The Multiannual Financial Framework 2021-2027 is the European Union’s long-term budget. Its design will have implications on all levels of EU policy making, ranging from the Member States contributions to the creation of various funds for research, the promotion of social rights and others. Given the complexity of the MFF, this briefing highlights some of the main features of the MFF, the state of the negotiations and CECOPs view. 

The grand politics of MFF 
One of the key debates between the member states and with the highest conflict are on the contribution that each member state must pay to the EU’s budget. Especially in the light of Brexit, this is not an easy negotiation. Furthermore, the negotiations of the MFF are conducted via the assent procedure, in which the European Council (Representation of Member States) is at the centre of the process, with the European Parliament only having the option to accept or reject. Therefore, advocacy on the MFF is best conducted on a national level. 

Whereas these negotiations are not of direct concern for CECOP, they might lead to delays in the overall allocation of the budget, creating potential gaps between programmes being terminated at the end of 2020 and the implementation of upcoming programmes in the new budget. The Social Platform, a network to which CECOP is affiliated called on President von der Leyen to ensure contingency funding in case such a gap arises. On 27 March 2020, the Commission proposed a regulation to prolong existing funds (ESF, YEI, ESIP etc) for two years to avoid such a funding gap.  

Upcoming changes in the new MFF 

The Commission proposed several new programmes within the new MFF that are of interest for CECOP and its member organizations. Most notably, the introduction of the European Social Fund Plus will merge four existing programmes (European Social Fund, Youth Employment Initiative, Employment and Social Innovation Programme, and the Fund for Aid to the Most Deprived) and is the main instrument to implement the European Pillar on Social Rights. The main policy objectives of the ESF+ focus on employment, education and training, as well as social inclusion and contains several specific objectives to make these efforts operable (see graphic below).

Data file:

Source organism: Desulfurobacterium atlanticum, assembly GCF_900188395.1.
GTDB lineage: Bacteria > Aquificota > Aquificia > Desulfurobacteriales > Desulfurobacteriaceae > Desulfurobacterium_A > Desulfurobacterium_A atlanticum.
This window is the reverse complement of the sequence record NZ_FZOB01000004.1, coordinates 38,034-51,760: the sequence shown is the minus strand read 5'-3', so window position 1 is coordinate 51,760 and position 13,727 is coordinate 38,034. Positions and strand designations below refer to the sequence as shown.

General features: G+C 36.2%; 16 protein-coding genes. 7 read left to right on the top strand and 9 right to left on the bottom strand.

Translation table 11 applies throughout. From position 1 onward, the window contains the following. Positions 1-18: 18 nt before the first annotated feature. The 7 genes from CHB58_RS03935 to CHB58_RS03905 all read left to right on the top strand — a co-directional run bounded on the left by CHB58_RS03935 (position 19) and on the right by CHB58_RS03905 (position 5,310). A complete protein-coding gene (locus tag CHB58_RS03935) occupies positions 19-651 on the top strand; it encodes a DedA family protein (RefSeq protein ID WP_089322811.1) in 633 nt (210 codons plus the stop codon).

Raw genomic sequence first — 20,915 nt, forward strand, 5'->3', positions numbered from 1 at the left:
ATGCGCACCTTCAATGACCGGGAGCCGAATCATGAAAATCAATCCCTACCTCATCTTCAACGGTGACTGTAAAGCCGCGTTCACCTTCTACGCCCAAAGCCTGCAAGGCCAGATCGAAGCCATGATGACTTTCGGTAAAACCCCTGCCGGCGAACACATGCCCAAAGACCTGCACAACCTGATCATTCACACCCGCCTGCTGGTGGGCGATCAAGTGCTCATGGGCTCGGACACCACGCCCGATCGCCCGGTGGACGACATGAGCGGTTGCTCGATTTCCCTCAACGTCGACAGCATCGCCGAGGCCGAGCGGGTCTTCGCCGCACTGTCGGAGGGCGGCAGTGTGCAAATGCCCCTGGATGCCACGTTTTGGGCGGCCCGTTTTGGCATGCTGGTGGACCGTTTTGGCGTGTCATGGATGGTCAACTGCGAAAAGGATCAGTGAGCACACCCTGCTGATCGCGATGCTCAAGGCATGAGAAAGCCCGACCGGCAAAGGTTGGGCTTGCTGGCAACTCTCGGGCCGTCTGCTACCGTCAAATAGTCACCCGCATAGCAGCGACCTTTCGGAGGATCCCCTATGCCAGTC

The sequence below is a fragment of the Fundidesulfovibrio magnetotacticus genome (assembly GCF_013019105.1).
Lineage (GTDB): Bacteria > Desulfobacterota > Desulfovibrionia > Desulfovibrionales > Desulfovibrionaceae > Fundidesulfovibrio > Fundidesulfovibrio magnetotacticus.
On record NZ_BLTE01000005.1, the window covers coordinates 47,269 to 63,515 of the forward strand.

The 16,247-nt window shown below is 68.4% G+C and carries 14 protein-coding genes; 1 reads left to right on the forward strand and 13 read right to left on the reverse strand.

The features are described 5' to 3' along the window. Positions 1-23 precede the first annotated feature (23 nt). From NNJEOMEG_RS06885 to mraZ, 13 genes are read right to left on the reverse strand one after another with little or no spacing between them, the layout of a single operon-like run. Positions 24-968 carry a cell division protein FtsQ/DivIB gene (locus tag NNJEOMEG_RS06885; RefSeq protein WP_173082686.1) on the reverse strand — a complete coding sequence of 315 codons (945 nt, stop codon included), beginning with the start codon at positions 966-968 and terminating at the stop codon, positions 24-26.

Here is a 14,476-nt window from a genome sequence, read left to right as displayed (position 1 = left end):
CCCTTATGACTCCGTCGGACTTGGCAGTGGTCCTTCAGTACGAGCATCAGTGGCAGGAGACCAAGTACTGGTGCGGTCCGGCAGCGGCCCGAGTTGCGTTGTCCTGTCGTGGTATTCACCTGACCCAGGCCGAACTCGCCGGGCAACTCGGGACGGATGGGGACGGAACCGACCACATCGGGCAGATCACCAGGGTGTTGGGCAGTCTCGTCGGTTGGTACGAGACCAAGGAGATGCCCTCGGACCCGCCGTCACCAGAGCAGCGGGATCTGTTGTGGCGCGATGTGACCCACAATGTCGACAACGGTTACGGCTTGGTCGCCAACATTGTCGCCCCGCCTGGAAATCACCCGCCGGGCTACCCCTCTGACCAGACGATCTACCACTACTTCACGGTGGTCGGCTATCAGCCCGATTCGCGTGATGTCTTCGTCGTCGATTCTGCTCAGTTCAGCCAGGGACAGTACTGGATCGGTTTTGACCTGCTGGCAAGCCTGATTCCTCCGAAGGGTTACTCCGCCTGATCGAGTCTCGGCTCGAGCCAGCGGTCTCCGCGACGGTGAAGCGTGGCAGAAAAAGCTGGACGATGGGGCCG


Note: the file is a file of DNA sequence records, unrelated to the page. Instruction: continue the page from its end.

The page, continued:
Based on information obtained on 27 May 2020, the European Union Health Programme will be maintained as a separate programme. The initial proposal of the Commission from 2018 had foreseen a budget of €101.2 billion to the ESF+. However, the initial budget was reduced by €3.5 billion, which leads to an overall budget cut of the ESF+ compared to the aggregate budgets of the four programmes that ESF+ replaces.

The regulation of the ESF+ follows the ordinary legislative procedure and allows the European Parliament to amend the regulation. In December 2019, Trialogue negotiations between the Commission, the Council and the Parliament have started, but it was decided to continue negotiations on a technical level from there on. The Social Platform responded to a consultation process of the Commission in 2019, pointing out the limited involvement of civil society organizations in the last ESF programme. Furthermore, it was demanded that the ‘Social Scoreboard’ as a success metric is enhanced in future programmes. The Social Scoreboard has been established as a success indicator for the European Pillar of Social Rights, and is based on the three dimensions of ‘equal opportunities and access to the labour market’, ‘dynamic labour markets and fair working conditions’, and ‘public support / social protection and inclusion’.

Facing the COVID-19 crisis, the European Parliament called for a €2 trillion ‘Recovery and Transition Fund’ to be added to the next MFF. Whereas this demand is still at a very early stage of the policy process, the Social Platform published an open letter to President van der Leyen, calling that existing funds for vulnerable parts of society shall not be diverted to health and corona related burdens, but new funds need to be granted in order to tackle the COVID-19 crisis and rebuild Europe’s economies.